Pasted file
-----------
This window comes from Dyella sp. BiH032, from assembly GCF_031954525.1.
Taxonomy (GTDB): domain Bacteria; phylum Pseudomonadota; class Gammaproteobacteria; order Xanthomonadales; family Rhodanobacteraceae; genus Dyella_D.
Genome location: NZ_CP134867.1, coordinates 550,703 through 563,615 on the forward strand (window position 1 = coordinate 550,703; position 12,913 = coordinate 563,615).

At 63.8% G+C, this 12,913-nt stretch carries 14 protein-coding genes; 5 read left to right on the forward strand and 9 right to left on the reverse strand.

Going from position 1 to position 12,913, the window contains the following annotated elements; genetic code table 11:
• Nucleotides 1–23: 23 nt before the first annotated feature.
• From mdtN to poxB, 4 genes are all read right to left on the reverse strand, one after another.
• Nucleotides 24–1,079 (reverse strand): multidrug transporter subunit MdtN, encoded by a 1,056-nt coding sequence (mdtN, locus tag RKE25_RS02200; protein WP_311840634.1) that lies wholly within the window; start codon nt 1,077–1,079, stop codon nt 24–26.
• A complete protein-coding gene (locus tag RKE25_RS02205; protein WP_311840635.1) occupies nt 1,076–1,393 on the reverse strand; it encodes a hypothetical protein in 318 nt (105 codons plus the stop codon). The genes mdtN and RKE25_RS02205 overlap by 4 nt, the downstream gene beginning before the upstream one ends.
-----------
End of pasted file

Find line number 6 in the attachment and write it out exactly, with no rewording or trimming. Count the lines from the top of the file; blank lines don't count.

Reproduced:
• Nucleotides 1–23: 23 nt before the first annotated feature.